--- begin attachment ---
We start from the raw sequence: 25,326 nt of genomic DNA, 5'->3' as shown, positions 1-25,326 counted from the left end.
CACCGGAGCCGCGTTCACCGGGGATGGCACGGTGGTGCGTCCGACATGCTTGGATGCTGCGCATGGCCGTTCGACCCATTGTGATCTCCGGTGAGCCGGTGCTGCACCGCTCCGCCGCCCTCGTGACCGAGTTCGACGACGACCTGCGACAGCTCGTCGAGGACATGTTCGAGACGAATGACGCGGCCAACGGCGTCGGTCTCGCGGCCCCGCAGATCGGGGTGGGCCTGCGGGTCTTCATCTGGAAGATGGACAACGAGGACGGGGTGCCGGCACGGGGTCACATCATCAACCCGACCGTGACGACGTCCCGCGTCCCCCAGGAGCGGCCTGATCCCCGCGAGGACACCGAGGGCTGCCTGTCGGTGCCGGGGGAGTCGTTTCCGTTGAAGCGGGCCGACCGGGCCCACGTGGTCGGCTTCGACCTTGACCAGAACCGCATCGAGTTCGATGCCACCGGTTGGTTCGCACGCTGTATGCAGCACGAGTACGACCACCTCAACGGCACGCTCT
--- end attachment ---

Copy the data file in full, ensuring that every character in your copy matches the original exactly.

We start from the raw sequence: 25,326 nt of genomic DNA, 5'->3' as shown, positions 1-25,326 counted from the left end.
CACCGGAGCCGCGTTCACCGGGGATGGCACGGTGGTGCGTCCGACATGCTTGGATGCTGCGCATGGCCGTTCGACCCATTGTGATCTCCGGTGAGCCGGTGCTGCACCGCTCCGCCGCCCTCGTGACCGAGTTCGACGACGACCTGCGACAGCTCGTCGAGGACATGTTCGAGACGAATGACGCGGCCAACGGCGTCGGTCTCGCGGCCCCGCAGATCGGGGTGGGCCTGCGGGTCTTCATCTGGAAGATGGACAACGAGGACGGGGTGCCGGCACGGGGTCACATCATCAACCCGACCGTGACGACGTCCCGCGTCCCCCAGGAGCGGCCTGATCCCCGCGAGGACACCGAGGGCTGCCTGTCGGTGCCGGGGGAGTCGTTTCCGTTGAAGCGGGCCGACCGGGCCCACGTGGTCGGCTTCGACCTTGACCAGAACCGCATCGAGTTCGATGCCACCGGTTGGTTCGCACGCTGTATGCAGCACGAGTACGACCACCTCAACGGCACGCTCT